In Yiddish Class, Teacher and Students Find Mishpokhe—‘Family’

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By Joe Wilensky

The students had brought items to class for a show-and-tell session, prompted to learn two new words in Yiddish related to that thing. One brought in a necklace; another showed off a set of erasers shaped like sushi; another a film camera. One student brought a ukulele (in Yiddish, also ukulele), prompting a class discussion about the many words that the language has regarding music and instruments.

Strune is ‘string,’” noted the instructor, David Forman. “And does anyone know another word for ‘instrument’? It’s actually the word that we often use for a Yiddish musician, a klezmer. A kley is an implement, or vessel, and zemer is ‘song’ in Hebrew.”

Yiddish instructor David Forman writes in Yiddish on a blackboard
Forman’s devotion to Yiddish includes translating the work of his grandfather, the author Solomon Simon.

There have been many mini-lessons like that in this elementary Yiddish class. From one or two new words, a connection is made—not just in Yiddish, but a bridge to another language, to Jewish culture, to tradition.

(The sushi-shaped erasers posed more of a challenge; the class settled on esnvarg—something close to “foodstuffs.”)

Cornell began offering Yiddish in 2019; in 2022, it became eligible to fulfill the College of Arts and Sciences’ language requirement.

This is the first academic year that the full course progression is being rolled out, with Elementary Yiddish I and II offered in the fall and spring at four credits each, with an intermediate class planned next.

In 2022, Yiddish became eligible to fulfill the College of Arts and Sciences’ language requirement.

“Many people think of Yiddish as the language of humor and shtick,” Forman observes. “But students quickly learn that it’s a complete language—able to express the subtlest, most profound things.”

The current class has just five students. But interest has been strong, and participants have found they are deepening their knowledge not only of the language, but of history and heritage—often on a very personal level.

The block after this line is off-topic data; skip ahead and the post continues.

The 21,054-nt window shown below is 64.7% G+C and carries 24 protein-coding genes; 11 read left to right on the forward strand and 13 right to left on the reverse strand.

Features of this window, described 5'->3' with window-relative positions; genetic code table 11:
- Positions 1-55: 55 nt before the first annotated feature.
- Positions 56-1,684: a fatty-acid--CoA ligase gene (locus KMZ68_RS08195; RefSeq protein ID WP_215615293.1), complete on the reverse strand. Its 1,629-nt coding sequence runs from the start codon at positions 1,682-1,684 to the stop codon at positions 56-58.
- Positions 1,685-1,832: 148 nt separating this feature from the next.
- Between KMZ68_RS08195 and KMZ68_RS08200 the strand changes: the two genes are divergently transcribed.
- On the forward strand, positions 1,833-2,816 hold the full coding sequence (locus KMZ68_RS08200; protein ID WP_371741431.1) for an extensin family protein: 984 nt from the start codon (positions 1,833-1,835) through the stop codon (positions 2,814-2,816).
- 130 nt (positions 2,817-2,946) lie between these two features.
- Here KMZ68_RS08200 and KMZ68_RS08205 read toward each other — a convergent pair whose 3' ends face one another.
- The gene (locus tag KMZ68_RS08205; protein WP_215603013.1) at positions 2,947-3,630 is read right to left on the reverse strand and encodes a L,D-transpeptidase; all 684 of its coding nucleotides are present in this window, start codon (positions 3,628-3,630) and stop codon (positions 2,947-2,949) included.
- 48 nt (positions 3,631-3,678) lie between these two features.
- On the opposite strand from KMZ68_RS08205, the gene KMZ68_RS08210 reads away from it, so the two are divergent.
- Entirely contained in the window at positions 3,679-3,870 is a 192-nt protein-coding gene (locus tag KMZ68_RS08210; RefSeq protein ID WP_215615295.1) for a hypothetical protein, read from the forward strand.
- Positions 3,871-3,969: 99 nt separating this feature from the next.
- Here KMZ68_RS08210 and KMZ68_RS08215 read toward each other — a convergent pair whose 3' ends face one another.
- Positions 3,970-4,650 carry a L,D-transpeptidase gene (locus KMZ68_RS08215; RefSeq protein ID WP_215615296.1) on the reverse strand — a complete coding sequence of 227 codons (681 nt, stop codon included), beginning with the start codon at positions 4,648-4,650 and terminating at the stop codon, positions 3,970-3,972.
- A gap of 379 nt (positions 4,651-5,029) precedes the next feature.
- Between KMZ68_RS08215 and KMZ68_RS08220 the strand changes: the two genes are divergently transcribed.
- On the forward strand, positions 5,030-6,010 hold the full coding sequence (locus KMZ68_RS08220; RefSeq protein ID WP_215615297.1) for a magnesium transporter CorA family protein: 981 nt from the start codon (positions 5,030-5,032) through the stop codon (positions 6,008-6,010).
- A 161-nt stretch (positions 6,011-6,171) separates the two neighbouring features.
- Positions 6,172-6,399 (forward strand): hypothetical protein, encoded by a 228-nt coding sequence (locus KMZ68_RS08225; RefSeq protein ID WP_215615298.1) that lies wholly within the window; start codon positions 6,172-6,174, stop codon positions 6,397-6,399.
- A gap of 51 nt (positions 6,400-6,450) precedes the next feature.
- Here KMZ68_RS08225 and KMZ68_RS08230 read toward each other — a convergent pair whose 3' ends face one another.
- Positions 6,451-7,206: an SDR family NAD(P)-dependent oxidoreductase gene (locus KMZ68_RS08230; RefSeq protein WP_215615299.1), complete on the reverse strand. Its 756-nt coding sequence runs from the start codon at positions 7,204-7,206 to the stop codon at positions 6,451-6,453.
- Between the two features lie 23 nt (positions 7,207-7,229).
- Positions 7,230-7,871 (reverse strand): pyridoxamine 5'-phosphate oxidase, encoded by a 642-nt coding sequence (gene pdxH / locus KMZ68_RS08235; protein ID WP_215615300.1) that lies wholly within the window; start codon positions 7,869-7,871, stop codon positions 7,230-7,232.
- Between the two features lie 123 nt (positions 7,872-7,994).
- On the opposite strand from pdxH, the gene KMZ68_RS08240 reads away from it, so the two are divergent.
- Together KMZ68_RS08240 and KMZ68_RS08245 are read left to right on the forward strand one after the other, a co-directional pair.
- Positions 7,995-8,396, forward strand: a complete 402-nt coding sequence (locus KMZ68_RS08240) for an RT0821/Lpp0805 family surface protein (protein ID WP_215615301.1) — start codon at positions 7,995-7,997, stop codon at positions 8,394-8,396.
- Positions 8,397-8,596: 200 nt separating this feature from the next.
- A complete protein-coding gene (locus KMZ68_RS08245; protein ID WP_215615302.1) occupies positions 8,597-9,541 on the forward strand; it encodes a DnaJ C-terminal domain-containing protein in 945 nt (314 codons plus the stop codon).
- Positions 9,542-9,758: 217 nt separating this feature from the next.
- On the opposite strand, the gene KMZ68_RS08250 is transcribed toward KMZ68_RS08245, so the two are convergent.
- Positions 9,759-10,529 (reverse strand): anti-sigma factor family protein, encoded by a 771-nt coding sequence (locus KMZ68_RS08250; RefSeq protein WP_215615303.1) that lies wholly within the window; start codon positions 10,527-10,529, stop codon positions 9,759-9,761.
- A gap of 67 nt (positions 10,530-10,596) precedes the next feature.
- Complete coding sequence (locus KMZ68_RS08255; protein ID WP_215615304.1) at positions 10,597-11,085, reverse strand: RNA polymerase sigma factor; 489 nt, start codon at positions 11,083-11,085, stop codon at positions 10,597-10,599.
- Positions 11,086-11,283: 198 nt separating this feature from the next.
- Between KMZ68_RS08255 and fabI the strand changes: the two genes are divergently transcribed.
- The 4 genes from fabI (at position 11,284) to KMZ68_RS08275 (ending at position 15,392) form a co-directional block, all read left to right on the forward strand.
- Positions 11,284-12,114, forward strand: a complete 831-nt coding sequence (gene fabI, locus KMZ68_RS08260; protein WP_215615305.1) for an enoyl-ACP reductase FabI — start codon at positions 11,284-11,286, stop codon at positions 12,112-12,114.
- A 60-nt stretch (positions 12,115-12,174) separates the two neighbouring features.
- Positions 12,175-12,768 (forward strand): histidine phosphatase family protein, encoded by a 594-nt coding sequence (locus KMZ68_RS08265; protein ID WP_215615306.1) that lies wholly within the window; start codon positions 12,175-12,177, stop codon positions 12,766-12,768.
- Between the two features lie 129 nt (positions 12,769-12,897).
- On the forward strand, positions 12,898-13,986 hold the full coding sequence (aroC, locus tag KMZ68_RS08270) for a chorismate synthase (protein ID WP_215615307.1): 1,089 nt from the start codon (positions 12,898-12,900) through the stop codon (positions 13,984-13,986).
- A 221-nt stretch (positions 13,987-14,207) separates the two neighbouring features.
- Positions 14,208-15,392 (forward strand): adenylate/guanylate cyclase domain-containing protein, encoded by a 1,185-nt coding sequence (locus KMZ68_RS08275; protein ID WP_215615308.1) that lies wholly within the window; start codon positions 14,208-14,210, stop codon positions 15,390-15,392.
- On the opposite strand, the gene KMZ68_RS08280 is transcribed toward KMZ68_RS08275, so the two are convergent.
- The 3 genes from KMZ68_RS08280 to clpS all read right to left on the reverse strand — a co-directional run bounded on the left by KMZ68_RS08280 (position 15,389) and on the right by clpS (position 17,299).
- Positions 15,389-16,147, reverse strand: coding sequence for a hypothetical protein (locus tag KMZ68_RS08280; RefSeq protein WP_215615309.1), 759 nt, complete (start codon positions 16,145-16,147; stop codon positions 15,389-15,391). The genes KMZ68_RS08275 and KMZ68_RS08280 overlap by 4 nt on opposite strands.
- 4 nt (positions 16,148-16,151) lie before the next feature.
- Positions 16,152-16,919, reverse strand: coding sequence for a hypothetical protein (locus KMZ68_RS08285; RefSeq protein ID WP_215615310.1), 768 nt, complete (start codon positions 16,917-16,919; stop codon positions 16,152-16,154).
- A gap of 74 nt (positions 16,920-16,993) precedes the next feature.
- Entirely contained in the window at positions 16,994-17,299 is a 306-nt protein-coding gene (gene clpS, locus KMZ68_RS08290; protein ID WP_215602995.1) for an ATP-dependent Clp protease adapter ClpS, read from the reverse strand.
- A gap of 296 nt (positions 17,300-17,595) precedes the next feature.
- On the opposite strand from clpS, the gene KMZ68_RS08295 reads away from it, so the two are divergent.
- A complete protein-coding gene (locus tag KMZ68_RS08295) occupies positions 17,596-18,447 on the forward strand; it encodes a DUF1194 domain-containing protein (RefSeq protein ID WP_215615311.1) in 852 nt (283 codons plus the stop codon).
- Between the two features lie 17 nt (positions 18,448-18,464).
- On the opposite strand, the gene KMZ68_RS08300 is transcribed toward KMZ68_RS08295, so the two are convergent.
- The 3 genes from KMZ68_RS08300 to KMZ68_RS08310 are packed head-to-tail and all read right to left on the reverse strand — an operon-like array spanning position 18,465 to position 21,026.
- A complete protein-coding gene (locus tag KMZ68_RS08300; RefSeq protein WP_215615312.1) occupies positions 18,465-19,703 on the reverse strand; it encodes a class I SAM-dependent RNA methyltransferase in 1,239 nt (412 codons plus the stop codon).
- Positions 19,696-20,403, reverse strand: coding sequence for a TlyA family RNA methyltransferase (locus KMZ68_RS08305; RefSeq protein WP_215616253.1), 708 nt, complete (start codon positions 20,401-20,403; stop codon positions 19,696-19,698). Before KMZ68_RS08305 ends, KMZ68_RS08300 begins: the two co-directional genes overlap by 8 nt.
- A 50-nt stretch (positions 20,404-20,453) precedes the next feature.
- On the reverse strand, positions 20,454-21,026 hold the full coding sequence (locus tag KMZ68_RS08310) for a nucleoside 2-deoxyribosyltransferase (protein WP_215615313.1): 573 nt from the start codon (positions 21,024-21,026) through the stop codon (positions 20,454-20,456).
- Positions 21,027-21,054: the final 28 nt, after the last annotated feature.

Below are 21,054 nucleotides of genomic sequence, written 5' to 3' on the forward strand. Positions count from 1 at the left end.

Materials science and engineering student Alice Fried ’26 never knew her great-grandparents, who passed away when she was very young—but she knows they spoke Yiddish, and thought the course would help her feel a stronger bond to them.

“Other than observing the holidays with my family, I do not find myself regularly connecting with Jewish culture,” she says. “Attending Yiddish class four times a week, and practicing it for much of the rest of the week, has given me the opportunity to connect daily with my culture along with the language.”

Detail view of Yiddish instructor David Forman holding a Yiddish textbook

Originating in Europe more than 1,000 years ago, Yiddish is the historical, everyday language of Ashkenazi Jews.

It incorporates elements of High German, Hebrew, Aramaic, and Slavic languages, and includes traces of some Romance languages.

It’s written using a modified version of Hebrew script, though its grammar structure and vocabulary have more in common with German than with Semitic languages like Hebrew or Arabic.

Offering a few examples of Yiddish’s tone, humor, and embrace of its source languages, Forman points out that the endearing term boytshikl (“little guy”) takes the English noun “boy” and adds the Slavic tchik and Germanic (-l) suffixes to render the word both diminutive and affectionate.

Yiddish idioms and sayings are often vivid and/or humorous, Forman says.

Vi kumt di kats ibern vaser?”—which translates literally to “How does the cat get across the water?”—means the equivalent of “Easier said than done.”